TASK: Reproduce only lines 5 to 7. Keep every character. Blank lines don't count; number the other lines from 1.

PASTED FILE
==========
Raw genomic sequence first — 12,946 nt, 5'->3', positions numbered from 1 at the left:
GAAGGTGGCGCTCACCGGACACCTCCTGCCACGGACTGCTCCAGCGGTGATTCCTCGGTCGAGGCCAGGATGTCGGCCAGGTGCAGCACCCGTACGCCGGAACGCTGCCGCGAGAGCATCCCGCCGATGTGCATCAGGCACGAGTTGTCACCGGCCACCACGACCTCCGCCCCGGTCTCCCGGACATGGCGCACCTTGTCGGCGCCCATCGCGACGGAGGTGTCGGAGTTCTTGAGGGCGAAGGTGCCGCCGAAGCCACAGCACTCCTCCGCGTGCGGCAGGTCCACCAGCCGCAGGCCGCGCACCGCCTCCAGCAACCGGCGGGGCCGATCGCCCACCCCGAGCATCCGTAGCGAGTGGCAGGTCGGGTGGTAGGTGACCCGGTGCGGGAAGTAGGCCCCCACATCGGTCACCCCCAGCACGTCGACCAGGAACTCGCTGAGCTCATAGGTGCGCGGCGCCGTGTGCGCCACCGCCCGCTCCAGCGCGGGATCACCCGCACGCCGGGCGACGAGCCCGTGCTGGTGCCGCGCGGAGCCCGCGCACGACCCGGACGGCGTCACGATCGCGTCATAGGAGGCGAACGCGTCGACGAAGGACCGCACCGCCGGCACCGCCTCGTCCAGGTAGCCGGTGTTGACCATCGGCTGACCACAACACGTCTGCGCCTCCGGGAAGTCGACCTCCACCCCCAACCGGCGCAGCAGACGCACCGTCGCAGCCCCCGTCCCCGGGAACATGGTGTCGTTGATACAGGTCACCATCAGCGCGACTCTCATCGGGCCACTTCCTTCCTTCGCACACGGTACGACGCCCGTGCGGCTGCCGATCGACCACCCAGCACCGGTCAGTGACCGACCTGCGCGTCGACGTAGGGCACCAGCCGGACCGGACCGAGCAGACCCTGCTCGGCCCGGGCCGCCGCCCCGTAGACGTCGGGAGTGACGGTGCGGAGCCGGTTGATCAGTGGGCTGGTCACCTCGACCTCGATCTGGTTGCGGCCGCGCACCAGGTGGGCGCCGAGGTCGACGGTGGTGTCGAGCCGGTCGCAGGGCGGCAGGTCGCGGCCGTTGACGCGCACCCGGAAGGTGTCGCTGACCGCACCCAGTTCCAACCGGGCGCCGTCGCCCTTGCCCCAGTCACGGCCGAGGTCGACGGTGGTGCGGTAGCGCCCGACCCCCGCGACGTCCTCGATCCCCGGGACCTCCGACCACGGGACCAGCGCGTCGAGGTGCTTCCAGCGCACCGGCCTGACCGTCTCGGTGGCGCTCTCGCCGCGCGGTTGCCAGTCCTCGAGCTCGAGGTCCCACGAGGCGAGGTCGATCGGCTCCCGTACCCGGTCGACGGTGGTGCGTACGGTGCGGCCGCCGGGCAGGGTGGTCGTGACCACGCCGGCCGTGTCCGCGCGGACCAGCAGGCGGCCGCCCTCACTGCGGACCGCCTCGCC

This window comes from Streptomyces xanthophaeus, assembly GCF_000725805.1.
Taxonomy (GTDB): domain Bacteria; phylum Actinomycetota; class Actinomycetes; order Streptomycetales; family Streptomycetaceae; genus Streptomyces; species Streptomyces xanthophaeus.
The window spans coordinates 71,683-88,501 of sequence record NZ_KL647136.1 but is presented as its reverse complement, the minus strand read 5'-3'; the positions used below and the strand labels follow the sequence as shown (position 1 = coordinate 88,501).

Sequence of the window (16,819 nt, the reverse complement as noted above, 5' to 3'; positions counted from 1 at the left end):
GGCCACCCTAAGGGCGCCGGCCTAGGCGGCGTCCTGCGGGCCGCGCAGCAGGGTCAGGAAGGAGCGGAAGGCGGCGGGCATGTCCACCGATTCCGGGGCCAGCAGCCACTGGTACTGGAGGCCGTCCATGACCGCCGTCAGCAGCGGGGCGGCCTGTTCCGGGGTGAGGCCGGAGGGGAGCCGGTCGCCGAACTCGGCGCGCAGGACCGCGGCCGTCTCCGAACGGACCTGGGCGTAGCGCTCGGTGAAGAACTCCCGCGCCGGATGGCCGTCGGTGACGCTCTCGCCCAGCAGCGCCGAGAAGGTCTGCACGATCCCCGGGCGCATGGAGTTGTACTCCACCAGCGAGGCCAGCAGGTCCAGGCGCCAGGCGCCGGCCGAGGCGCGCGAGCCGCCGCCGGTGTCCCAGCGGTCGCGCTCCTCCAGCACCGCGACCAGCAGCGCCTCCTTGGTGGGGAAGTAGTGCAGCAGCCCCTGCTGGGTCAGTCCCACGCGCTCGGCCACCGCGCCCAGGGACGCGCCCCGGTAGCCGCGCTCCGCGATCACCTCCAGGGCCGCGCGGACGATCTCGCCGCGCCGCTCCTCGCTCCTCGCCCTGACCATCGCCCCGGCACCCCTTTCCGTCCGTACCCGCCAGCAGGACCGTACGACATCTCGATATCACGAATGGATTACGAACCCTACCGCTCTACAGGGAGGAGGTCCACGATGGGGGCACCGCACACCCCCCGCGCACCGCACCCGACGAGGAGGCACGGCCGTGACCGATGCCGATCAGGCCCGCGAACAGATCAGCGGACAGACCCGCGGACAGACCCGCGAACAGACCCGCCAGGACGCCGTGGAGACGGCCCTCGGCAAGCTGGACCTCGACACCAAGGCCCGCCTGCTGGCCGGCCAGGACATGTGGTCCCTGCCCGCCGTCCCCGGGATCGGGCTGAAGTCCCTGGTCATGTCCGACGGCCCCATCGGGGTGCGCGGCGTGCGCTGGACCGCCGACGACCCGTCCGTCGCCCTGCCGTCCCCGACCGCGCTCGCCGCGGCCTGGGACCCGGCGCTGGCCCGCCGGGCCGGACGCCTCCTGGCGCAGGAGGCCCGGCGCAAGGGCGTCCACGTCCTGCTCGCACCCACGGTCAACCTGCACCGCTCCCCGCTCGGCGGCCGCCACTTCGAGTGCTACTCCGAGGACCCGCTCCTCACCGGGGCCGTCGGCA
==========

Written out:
The window spans coordinates 71,683-88,501 of sequence record NZ_KL647136.1 but is presented as its reverse complement, the minus strand read 5'-3'; the positions used below and the strand labels follow the sequence as shown (position 1 = coordinate 88,501).

Sequence of the window (16,819 nt, the reverse complement as noted above, 5' to 3'; positions counted from 1 at the left end):
GGCCACCCTAAGGGCGCCGGCCTAGGCGGCGTCCTGCGGGCCGCGCAGCAGGGTCAGGAAGGAGCGGAAGGCGGCGGGCATGTCCACCGATTCCGGGGCCAGCAGCCACTGGTACTGGAGGCCGTCCATGACCGCCGTCAGCAGCGGGGCGGCCTGTTCCGGGGTGAGGCCGGAGGGGAGCCGGTCGCCGAACTCGGCGCGCAGGACCGCGGCCGTCTCCGAACGGACCTGGGCGTAGCGCTCGGTGAAGAACTCCCGCGCCGGATGGCCGTCGGTGACGCTCTCGCCCAGCAGCGCCGAGAAGGTCTGCACGATCCCCGGGCGCATGGAGTTGTACTCCACCAGCGAGGCCAGCAGGTCCAGGCGCCAGGCGCCGGCCGAGGCGCGCGAGCCGCCGCCGGTGTCCCAGCGGTCGCGCTCCTCCAGCACCGCGACCAGCAGCGCCTCCTTGGTGGGGAAGTAGTGCAGCAGCCCCTGCTGGGTCAGTCCCACGCGCTCGGCCACCGCGCCCAGGGACGCGCCCCGGTAGCCGCGCTCCGCGATCACCTCCAGGGCCGCGCGGACGATCTCGCCGCGCCGCTCCTCGCTCCTCGCCCTGACCATCGCCCCGGCACCCCTTTCCGTCCGTACCCGCCAGCAGGACCGTACGACATCTCGATATCACGAATGGATTACGAACCCTACCGCTCTACAGGGAGGAGGTCCACGATGGGGGCACCGCACACCCCCCGCGCACCGCACCCGACGAGGAGGCACGGCCGTGACCGATGCCGATCAGGCCCGCGAACAGATCAGCGGACAGACCCGCGGACAGACCCGCGAACAGACCCGCCAGGACGCCGTGGAGACGGCCCTCGGCAAGCTGGACCTCGACACCAAGGCCCGCCTGCTGGCCGGCCAGGACATGTGGTCCCTGCCCGCCGTCCCCGGGATCGGGCTGAAGTCCCTGGTCATGTCCGACGGCCCCATCGGGGTGCGCGGCGTGCGCTGGACCGCCGACGACCCGTCCGTCGCCCTGCCGTCCCCGACCGCGCTCGCCGCGGCCTGGGACCCGGCGCTGGCCCGCCGGGCCGGACGCCTCCTGGCGCAGGAGGCCCGGCGCAAGGGCGTCCACGTCCTGCTCGCACCCACGGTCAACCTGCACCGCTCCCCGCTCGGCGGCCGCCACTTCGAGTGCTACTCCGAGGACCCGCTCCTCACCGGGGCCGTCGGCA